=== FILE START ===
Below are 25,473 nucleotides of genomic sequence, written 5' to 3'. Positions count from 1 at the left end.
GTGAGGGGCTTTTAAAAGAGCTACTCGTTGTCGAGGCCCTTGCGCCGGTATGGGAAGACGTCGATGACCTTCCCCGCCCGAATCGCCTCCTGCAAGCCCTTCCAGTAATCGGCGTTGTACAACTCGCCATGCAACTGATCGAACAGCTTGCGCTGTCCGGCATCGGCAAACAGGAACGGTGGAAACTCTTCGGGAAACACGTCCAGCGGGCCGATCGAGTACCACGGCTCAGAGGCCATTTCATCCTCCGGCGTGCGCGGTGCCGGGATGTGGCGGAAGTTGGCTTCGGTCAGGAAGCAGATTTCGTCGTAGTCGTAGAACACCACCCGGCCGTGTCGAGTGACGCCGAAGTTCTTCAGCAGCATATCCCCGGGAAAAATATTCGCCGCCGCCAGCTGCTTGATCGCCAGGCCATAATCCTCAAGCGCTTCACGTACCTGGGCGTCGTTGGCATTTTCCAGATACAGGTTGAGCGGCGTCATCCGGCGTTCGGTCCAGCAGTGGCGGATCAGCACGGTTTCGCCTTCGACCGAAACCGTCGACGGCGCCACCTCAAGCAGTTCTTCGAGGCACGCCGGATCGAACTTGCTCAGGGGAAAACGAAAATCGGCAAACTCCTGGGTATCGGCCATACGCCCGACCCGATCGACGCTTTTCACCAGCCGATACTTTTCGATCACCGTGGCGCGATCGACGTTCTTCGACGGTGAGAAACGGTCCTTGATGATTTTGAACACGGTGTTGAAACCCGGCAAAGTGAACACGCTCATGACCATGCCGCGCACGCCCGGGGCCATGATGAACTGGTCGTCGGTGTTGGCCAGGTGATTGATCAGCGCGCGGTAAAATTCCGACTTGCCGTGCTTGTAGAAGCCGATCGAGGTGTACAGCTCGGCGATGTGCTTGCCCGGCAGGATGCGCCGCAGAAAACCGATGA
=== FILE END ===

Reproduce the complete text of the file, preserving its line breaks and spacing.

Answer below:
Below are 25,473 nucleotides of genomic sequence, written 5' to 3'. Positions count from 1 at the left end.
GTGAGGGGCTTTTAAAAGAGCTACTCGTTGTCGAGGCCCTTGCGCCGGTATGGGAAGACGTCGATGACCTTCCCCGCCCGAATCGCCTCCTGCAAGCCCTTCCAGTAATCGGCGTTGTACAACTCGCCATGCAACTGATCGAACAGCTTGCGCTGTCCGGCATCGGCAAACAGGAACGGTGGAAACTCTTCGGGAAACACGTCCAGCGGGCCGATCGAGTACCACGGCTCAGAGGCCATTTCATCCTCCGGCGTGCGCGGTGCCGGGATGTGGCGGAAGTTGGCTTCGGTCAGGAAGCAGATTTCGTCGTAGTCGTAGAACACCACCCGGCCGTGTCGAGTGACGCCGAAGTTCTTCAGCAGCATATCCCCGGGAAAAATATTCGCCGCCGCCAGCTGCTTGATCGCCAGGCCATAATCCTCAAGCGCTTCACGTACCTGGGCGTCGTTGGCATTTTCCAGATACAGGTTGAGCGGCGTCATCCGGCGTTCGGTCCAGCAGTGGCGGATCAGCACGGTTTCGCCTTCGACCGAAACCGTCGACGGCGCCACCTCAAGCAGTTCTTCGAGGCACGCCGGATCGAACTTGCTCAGGGGAAAACGAAAATCGGCAAACTCCTGGGTATCGGCCATACGCCCGACCCGATCGACGCTTTTCACCAGCCGATACTTTTCGATCACCGTGGCGCGATCGACGTTCTTCGACGGTGAGAAACGGTCCTTGATGATTTTGAACACGGTGTTGAAACCCGGCAAAGTGAACACGCTCATGACCATGCCGCGCACGCCCGGGGCCATGATGAACTGGTCGTCGGTGTTGGCCAGGTGATTGATCAGCGCGCGGTAAAATTCCGACTTGCCGTGCTTGTAGAAGCCGATCGAGGTGTACAGCTCGGCGATGTGCTTGCCCGGCAGGATGCGCCGCAGAAAACCGATGA